It is of significance to note that Maimonides (1135-1204) the rationalist, had issues with the mysticism that was practised in Baghdad at that time. We know that the Shmuel ben Ali, the Gaon of Baghdad publicly accused Rambam of discarding a most fundamental precept within Judaism, namely the notion of the Revival of the Dead. The Gaon was the most outspoken critic of Rambam during his lifetime. This prompted Rambam - in 1191 - to write his Essay on the Revival of the Dead, to defend himself against this open charge of heresy. [See Rambam's View on the Revival of the Dead.]

In the Essay, Rambam writes quite scathingly about his mystical adversary the Gaon of Baghdad: 

“I received a copy of the writing of the Gaon. I found it was a collection of homilies and legends that he had gathered. Everyone knows that scholars are not expected to rehearse the homilies and the curious tales, of the sort that women tell one another in their condolence calls.”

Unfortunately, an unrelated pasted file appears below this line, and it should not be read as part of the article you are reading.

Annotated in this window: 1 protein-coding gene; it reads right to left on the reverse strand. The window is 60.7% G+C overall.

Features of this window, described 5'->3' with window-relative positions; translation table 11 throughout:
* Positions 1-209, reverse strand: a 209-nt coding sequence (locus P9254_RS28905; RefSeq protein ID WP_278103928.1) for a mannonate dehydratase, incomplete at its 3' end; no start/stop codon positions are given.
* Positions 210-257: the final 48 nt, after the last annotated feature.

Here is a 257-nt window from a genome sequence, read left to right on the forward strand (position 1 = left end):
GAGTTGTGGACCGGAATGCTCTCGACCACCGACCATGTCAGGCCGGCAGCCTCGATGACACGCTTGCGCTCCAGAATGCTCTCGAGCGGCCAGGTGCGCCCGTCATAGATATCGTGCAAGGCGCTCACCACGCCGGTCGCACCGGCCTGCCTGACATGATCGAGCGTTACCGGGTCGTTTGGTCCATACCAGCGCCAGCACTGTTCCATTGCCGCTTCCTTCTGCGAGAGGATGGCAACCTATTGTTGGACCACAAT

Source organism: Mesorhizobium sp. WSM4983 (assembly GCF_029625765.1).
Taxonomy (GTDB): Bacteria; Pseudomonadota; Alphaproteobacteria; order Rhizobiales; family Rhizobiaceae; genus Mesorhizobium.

This way Maimonides clearly positions himself against the “curious tales” that seemed to be commonplace in Baghdad at that time. Nevertheless, Maimonides’ opposition to these mystical exploits fell largely on deaf ears.


Shabbatai Tzvi (1626-1676):

In the seventeenth century another false messiah, Shabbatai Tzvi, had the majority of the Jewish world following him including respected rabbis. Eventually, Shabbatai Tzvi converted to Islam. People sold their business and gave away their possessions in anticipation of being taken to Jerusalem to partake in the promised messianic revelations. Even after his death, his followers - called the Ma’aminim or Believers - continued to wait for his imminent return:

Matt Goldish[3] (2020:113) writes that, surprisingly, there is little recorded opposition to Shabbatai Tzvi:

“Popular works of Jewish history have often portrayed the Sabbatean movement as all but disappearing after the apostasy of Sabbatai Zevi in 1666.”

The ignorance of the enduring influence of Shabbatai Tzvi in the popular psyche is indeed something worthy of further investigation.